Thanks to a shift in trends and a handful of companies pushing headphones as fashion accessories, in the past few years, headphones became cool to wear again. Fans of good-sounding audio rejoiced. But with this newfound freedom came a problem: with so many types of headphones out there, how do you go about picking the best?
Simply put, you don’t. But that didn’t stop us from trying to at least give you some good starting points and share some of our favorites. We’re going to look at wired and wireless, noise cancelling and, well, not. Hopefully you’ll find something you like.
by Audio-Technica – ($230.90) Amazon.com
Considering the Audio-Technica ATH-M50x are some of the most popular over-ear wired headphones out there, you may wonder what we’re doing adding a different pair of AT headphones to the list. It’s true that there are similarities, but as similar as these are to the ATH-M50x, there is a whole lot to tell them apart at the same time, and these come out on top.
In terms of general appearance, both headphones are so similar that you might have trouble telling them apart. It’s all there: Audio-Technica’s signature locking cable, the different varieties of cable, and even the driver size is the same. What isn’t the same are the sonics.
The frequency range is greatly expanded in the ATH-M70xs. Unlike the ATH-M50x, which reach down to 15 Hz, these go even further down to 5 Hz. The top end is similar, with the M70x hitting 40 kHz to the M50x’s 28 kHz. The frequency curve is generally flatter as well. This may not mean much to you if you’re listening to music on the go, but it’s very important for professionals and anyone who needs accurate playback.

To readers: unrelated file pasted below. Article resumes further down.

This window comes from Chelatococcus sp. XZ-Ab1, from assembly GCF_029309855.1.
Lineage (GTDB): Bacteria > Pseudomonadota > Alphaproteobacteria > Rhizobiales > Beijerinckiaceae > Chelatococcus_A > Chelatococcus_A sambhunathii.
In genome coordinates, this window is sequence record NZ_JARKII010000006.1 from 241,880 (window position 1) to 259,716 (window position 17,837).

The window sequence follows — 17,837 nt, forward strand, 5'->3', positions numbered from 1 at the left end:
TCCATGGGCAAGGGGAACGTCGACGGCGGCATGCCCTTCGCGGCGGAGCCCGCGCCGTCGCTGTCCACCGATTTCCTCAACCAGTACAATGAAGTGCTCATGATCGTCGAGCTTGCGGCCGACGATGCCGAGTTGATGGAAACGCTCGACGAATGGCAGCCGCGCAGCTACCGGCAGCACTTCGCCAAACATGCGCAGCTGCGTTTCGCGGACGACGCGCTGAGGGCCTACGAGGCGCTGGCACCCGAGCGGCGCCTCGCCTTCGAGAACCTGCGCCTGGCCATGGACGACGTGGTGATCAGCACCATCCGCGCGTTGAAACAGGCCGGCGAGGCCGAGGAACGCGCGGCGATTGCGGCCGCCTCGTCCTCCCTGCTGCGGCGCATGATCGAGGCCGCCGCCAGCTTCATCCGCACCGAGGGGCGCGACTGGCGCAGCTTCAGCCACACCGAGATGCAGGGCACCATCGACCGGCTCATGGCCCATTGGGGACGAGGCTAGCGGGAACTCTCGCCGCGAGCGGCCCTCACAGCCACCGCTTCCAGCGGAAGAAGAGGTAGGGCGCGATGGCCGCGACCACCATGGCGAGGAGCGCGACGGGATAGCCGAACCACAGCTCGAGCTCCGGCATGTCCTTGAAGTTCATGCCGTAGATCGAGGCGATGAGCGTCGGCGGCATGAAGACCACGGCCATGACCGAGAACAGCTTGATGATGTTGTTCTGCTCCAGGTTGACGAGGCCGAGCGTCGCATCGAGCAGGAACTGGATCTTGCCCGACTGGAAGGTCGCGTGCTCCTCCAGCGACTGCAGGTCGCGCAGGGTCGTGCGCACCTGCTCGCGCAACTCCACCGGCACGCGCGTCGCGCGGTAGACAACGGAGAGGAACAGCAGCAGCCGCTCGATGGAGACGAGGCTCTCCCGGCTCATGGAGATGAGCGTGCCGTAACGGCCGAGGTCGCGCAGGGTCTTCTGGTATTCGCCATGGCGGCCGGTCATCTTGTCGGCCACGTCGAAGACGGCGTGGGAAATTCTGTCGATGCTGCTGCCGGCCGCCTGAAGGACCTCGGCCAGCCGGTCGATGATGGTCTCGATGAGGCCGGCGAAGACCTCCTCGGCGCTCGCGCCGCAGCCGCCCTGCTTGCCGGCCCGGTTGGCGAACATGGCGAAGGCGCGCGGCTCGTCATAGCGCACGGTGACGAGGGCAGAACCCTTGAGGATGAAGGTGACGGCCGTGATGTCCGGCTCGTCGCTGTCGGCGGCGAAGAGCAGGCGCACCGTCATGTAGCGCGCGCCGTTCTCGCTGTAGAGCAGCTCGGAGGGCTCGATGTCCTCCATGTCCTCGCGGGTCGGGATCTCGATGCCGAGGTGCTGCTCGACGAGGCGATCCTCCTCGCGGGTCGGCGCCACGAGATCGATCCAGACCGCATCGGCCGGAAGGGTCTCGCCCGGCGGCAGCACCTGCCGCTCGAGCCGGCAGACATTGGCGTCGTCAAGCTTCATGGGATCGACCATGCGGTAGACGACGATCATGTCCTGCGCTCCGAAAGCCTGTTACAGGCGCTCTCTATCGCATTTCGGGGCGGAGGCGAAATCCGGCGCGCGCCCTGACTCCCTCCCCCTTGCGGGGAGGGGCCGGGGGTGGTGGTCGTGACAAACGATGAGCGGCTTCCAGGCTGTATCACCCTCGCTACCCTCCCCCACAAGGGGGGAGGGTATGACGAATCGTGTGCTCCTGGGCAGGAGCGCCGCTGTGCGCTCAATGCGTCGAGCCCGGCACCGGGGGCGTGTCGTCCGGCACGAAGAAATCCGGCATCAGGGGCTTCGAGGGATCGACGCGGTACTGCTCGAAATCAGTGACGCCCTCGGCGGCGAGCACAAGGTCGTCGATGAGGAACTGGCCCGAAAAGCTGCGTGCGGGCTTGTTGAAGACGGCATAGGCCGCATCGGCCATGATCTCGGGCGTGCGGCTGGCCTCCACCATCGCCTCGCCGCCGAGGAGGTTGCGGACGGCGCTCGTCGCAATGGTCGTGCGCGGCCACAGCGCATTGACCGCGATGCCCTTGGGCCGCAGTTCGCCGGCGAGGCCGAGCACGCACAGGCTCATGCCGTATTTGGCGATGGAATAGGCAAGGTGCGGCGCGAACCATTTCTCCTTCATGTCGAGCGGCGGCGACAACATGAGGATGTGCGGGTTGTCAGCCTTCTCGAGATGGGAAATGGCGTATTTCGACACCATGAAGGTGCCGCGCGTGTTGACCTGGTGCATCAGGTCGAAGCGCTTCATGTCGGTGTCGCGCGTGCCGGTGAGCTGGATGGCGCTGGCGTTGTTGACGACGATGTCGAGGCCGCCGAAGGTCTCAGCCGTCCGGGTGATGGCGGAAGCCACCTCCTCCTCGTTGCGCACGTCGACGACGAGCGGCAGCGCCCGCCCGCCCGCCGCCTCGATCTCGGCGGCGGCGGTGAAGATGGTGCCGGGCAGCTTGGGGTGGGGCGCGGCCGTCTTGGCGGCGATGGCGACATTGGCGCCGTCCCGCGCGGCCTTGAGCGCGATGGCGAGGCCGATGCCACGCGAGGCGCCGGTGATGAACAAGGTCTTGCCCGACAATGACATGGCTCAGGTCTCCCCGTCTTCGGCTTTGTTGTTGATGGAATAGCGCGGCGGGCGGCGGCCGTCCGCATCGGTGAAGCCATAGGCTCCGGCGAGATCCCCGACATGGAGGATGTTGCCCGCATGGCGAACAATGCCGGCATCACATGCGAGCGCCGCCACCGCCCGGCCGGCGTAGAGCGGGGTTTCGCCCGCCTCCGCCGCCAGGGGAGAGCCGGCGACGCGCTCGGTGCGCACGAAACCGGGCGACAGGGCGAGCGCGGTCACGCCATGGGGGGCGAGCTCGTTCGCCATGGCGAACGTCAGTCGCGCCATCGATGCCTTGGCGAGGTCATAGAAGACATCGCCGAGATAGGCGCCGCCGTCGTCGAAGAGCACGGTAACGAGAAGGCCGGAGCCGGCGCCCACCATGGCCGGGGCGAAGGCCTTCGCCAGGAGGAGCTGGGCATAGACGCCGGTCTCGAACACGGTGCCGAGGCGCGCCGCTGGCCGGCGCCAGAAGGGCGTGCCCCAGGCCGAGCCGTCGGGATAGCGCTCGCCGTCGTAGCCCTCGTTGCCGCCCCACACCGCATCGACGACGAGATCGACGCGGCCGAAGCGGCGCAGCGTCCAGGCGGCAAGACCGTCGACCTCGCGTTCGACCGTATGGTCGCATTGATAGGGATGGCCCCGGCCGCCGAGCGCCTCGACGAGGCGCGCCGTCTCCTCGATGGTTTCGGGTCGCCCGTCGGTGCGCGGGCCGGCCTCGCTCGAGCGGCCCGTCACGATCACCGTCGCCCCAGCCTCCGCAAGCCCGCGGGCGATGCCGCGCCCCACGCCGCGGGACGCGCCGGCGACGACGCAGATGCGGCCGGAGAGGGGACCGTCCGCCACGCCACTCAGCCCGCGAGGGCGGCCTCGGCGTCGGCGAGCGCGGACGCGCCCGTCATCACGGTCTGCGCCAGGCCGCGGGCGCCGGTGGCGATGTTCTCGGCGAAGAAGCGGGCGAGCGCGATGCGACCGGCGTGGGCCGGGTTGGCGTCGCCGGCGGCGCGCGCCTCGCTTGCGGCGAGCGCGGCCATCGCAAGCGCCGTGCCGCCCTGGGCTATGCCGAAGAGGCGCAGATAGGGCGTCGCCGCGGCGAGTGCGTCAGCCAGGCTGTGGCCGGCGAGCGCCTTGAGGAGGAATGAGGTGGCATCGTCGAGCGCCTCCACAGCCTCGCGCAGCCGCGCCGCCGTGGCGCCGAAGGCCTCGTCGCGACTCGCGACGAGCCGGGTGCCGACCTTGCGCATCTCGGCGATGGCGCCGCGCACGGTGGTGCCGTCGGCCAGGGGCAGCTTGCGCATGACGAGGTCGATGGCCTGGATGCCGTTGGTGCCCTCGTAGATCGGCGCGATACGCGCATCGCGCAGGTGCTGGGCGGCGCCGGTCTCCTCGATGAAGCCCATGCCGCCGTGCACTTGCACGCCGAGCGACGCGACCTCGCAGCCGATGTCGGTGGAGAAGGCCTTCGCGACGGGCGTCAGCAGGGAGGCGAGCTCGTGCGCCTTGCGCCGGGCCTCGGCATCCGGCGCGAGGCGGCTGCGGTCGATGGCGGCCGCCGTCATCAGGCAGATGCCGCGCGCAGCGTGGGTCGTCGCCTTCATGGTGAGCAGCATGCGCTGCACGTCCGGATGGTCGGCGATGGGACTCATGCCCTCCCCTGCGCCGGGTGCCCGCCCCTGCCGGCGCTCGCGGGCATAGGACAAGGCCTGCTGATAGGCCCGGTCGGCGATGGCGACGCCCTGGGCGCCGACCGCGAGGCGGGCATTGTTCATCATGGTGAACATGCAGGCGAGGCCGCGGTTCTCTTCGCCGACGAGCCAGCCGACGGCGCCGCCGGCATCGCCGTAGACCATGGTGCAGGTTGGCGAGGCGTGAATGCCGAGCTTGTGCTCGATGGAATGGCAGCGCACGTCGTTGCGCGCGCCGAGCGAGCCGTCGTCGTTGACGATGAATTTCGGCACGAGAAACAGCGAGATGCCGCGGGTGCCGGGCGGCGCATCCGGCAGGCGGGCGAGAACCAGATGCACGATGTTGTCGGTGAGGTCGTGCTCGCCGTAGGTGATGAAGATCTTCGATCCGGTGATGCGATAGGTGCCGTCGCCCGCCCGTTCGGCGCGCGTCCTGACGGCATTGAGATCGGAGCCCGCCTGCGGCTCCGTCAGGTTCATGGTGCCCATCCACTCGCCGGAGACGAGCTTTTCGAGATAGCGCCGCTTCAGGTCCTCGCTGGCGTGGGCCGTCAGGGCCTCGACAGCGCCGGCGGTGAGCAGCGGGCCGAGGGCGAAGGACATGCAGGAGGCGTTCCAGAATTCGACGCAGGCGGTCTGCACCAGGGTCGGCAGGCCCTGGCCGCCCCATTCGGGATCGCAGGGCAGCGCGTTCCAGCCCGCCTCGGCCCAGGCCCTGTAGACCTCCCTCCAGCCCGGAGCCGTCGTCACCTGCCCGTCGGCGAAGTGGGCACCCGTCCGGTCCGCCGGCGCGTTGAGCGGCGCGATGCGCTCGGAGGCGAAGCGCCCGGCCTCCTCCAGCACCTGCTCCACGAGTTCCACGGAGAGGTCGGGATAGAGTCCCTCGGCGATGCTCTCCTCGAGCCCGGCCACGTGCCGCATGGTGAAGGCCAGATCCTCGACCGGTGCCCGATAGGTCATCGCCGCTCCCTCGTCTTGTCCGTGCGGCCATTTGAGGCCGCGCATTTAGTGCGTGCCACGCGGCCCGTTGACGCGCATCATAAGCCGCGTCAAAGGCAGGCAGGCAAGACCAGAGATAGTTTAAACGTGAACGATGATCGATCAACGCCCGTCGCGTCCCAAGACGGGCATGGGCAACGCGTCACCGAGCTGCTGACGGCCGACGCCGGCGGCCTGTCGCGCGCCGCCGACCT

At $299, the Audio-Technica ATH-M70x are pricier than the ATH-M50x, and that might be enough to make the decision for you. If you’re still on the fence, take a look at our review of the ATH-M70x and see which pair of headphones is better suited for you.
by Bose – ($299.00) Amazon.com
Until September of last year, it had been an unusually long time since Bose had released an update to its extremely well-regarded QuietComfort line. The line consists of a few models with both in-ear and over-ear variants, both of which feature active noise cancellation. When the Bose QuietComfort 25 came out, it was quickly apparent that these improved on their predecessors in nearly every way.
Active noise cancellation is a tricky thing: if it’s too heavy handed you end up with an annoying hiss, and if it is too subtle, it just plain doesn’t work. Bose hits their mark perfectly here, and the ability to block out the world around you at will is a big part of why we’re recommending these headphones. Other noise cancellation we’ve heard is good, but not this good.
In terms of sound quality and comfort, the QuietComfort 25s are on par with other Bose headphones, which is to say their fairly well balanced, but they don’t go overboard on bass. Like other Bose products (including another pair of headphones you’ll see on this list), the QC25s are comfortable and stay that way, making them a great companion for a long flight.
One common complaint about Bose products is that they’re too expensive, and at $299, we’re sure some will that that about the QuietComfort 25s. While of course we’d like to see them sell for less, you’re definitely getting what you pay for here. For an in-depth look, make sure to read our review.
Bose SoundLink Around-Ear Wireless Headphone II
by Bose – ($279.95) Amazon.com
Bose has already appeared once on this list once, and while the QC25s are great if you don’t mind wired, they can limit mobility. The first Bluetooth entry on this list, the Bose SoundLink Around-Ear Wireless Headphone II is the successor to the well-loved AE2W.
There are plenty of new and improved aspects here when compared to the AE2W, but there is one key difference that may see those who ignored that pair interested in Bose’s newest wireless outing: no dongle is necessary. The external Bluetooth adapter required by the older headphones was cumbersome and ugly, so prospective buyers will be glad to know that these work just like any other pair of wireless headphones.
Unlike the QC25s, these don’t offer noise cancellation, but the passive noise isolation works well enough to block out office chatter and other background noise. Sound quality is very similar to the QC25s to the point that it shouldn’t be taken into consideration when deciding between the two. Instead, it’s all about which is more important: noise cancellation or Bluetooth.